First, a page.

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How many languages can you speak?

  1. Aug 12, 2009 #1
    Just like the title says, how many languages can you speak? Actually fluent in, not counting bits and pieces. 1,2,3 or more? Post which ones if you want.

    I myself am only fluent in one. :( Hopefully before I die I can make it two or more. lol. I want to learn czech and german (I'm 25% of each) and maybe one more. :D I know a little czech, only like touristy phrases though, such as; where is ___? can I have ___? how much is ____? how are you? Stuff like that.

    Anyway, post up! :D
     
  2. jcsd
  3. Aug 12, 2009 #2
    I speak only 1. But I went to school with a good friend that spoke 6:

    English
    French
    Spanish
    Arabic (2 dialects)
    Japanese
     
  4. Aug 12, 2009 #3

    turbo

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    I have lost most of my French and German through disuse, so I'm back to English (and Chicago-style blues). I met the daughter of a Scottish diplomat based in Switzerland when I was in college, and her English, French, German, and Italian were perfect and unaccented to my ears.
     
  5. Aug 12, 2009 #4

    mgb_phys

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    I'm English - I'm sorry, I don't understand the question
     
  6. Aug 12, 2009 #5

    cristo

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    :rofl::rofl:

    I can speak most dialects of English.. that's at least 4 languages!
     
  7. Aug 12, 2009 #6
    Does C++ count?
     
  8. Aug 12, 2009 #7
    I proudly have in capabilities of speaking the 4 languages. English the best.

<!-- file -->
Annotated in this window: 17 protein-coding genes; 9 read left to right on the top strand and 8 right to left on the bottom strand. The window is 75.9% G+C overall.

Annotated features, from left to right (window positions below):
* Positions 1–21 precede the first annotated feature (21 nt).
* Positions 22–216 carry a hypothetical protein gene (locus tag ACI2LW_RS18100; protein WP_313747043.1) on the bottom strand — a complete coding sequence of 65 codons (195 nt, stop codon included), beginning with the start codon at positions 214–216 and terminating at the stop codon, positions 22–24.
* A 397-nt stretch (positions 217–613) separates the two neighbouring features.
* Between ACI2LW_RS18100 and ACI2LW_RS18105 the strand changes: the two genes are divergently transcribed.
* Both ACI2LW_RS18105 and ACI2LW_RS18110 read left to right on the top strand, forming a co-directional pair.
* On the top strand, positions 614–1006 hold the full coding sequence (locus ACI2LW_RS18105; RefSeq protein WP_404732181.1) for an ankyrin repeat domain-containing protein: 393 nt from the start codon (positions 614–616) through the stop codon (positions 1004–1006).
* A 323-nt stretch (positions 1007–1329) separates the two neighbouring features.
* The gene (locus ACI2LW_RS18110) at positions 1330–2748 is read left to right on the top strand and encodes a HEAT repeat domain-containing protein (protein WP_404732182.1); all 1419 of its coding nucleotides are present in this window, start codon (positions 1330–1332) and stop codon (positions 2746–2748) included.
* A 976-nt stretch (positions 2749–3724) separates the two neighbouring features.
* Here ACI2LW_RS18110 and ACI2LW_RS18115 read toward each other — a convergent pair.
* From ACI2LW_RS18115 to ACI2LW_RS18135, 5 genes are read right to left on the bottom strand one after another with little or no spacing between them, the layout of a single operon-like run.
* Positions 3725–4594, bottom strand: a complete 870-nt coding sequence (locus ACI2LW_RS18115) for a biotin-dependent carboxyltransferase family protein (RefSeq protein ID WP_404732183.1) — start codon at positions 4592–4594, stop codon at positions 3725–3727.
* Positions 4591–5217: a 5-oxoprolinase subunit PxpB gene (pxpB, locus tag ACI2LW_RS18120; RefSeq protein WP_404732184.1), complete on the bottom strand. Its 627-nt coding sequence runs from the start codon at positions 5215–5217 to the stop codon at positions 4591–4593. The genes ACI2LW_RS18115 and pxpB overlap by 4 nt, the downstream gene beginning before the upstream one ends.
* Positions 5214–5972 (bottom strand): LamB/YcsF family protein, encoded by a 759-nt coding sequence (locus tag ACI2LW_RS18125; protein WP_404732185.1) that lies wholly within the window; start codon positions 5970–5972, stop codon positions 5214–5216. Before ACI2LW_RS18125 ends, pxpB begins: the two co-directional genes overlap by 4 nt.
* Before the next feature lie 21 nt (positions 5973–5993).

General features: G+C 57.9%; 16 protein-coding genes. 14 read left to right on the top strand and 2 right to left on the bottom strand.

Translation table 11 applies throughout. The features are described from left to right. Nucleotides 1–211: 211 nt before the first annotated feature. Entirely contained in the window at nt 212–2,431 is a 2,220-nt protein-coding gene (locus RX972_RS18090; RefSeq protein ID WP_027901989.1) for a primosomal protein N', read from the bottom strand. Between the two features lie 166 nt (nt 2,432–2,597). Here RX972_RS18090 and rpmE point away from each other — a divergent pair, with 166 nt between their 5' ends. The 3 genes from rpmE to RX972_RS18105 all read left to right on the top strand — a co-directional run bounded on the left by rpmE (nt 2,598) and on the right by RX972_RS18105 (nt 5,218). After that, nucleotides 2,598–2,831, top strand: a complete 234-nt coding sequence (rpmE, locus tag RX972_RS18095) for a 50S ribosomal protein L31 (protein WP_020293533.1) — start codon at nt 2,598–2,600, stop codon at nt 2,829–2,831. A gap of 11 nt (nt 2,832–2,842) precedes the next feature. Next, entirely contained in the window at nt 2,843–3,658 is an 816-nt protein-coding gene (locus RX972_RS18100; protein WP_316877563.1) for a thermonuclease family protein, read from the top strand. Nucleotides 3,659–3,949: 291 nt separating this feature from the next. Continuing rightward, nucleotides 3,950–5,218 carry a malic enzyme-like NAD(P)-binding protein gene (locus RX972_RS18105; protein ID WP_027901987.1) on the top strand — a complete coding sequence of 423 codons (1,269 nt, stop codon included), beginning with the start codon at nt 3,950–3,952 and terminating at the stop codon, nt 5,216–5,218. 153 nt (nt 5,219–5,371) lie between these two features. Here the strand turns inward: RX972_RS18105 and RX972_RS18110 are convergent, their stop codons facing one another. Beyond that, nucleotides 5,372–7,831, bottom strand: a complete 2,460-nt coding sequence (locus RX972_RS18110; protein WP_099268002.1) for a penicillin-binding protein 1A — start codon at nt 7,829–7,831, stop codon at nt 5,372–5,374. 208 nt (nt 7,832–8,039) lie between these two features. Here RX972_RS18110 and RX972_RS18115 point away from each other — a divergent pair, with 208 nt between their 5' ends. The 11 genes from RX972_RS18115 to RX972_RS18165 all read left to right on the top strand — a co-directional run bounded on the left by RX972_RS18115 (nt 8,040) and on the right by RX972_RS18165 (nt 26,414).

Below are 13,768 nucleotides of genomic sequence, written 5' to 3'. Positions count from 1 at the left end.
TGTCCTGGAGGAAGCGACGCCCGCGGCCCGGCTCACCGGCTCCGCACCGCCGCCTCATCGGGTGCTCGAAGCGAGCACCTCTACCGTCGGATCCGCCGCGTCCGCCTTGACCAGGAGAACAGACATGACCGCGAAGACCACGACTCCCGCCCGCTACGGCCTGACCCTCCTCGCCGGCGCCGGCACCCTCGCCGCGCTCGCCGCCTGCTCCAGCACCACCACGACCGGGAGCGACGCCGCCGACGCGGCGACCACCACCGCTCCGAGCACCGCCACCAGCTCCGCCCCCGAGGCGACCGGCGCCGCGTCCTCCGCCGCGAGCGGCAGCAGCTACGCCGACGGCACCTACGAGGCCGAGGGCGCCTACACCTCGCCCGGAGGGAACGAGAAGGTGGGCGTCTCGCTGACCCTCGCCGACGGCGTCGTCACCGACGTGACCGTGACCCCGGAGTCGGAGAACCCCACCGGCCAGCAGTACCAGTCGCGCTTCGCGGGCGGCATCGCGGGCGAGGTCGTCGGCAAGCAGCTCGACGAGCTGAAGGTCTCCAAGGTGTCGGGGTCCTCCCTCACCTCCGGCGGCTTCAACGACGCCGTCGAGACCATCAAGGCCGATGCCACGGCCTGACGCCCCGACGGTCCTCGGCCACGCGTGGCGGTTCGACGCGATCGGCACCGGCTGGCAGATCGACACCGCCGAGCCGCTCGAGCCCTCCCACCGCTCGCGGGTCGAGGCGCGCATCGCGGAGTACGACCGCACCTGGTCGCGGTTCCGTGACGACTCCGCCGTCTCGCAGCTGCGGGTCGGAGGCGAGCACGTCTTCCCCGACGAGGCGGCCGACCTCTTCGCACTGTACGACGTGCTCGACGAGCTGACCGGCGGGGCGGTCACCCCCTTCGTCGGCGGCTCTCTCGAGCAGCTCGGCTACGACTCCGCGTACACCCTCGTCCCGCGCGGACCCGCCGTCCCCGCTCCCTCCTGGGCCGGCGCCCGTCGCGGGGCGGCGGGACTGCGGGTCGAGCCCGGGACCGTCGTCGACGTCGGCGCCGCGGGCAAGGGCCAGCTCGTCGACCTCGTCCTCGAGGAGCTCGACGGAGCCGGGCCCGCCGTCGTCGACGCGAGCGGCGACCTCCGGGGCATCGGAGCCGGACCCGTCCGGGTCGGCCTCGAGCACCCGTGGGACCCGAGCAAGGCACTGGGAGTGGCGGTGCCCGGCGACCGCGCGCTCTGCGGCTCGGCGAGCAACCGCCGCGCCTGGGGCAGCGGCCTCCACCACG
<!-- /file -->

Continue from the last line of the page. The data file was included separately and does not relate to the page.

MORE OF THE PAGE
9. Aug 12, 2009 #8
    I am only fluent in English; I can speak some Latin and Romanian. (No, I am not Romanian on either side.)
     
  10. Aug 12, 2009 #9
    I can speak English and Newfie fluently, and am conversational in Aussie and British and French, and have studied the basics of Russian and Mandarin.
     
  11. Aug 12, 2009 #10
    I can only speak english and bits of Spanish from high school, but I plan on learning Hebrew in college, (granted they provide it next semester!) and maybe some French or Russian afterwards.
     
  12. Aug 13, 2009 #11
    3 languages here.
     
  13. Aug 13, 2009 #12
    I know english and a few dialects of english. I know only a smattering of ebonics.
     
  14. Aug 13, 2009 #13
    I can speak 2 fluently, english and afrikaans...
     
  15. Aug 13, 2009 #14

    daniel_i_l

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    English and Modern Hebrew
     
  16. Aug 13, 2009 #15
    I'm Australian but I speak American-English with a hint of British-English. None of this "G'day Mate! ho'ya doin'?" "Ya! good mate! Yah!" "Hows tee misses?" "Shes doin' alright aye! No worries dere mate!" "Mate! We gotta catch-up. Hava XXXX. We shoulda tak' tee old Commondore for a spin". Poor representation. I know. Sorry but it is fair worse than that.

    That is hands down a language on its own.

    I can also speak a substantial amount of German. I have had 2 attempts at learning French but failed on both occasions. I endeavour, after graduation, to move to a Scandinavian country. So we can say two for now and another potential future prospect.
     
  17. Aug 13, 2009 #16
    I know two languages but can only speak one.
    English and Sign Language (ASL)
     
  18. Aug 17, 2009 #17
    English (South African dialect)
    Dutch (actually East Flemish dialect from Belgium)
    German (fluency is lacking due to not using it enough any more)
    I can read and understand spoken Afrikaans, but don't speak it.
     
  19. Aug 17, 2009 #18

    jim mcnamara

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    None very well. :)
     
  20. Aug 17, 2009 #19
    -Python
    -C
    -Scheme
    :)
     
  21. Aug 17, 2009 #20

    f95toli

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    The question is actually slightly ambiguous since it depends on what you mean by "fluent".

    When I moved to England 4 years ago I THOUGHT I was fluent in English; but having to deal with estate agents, set up a bank account, home insurance etc proved me wrong.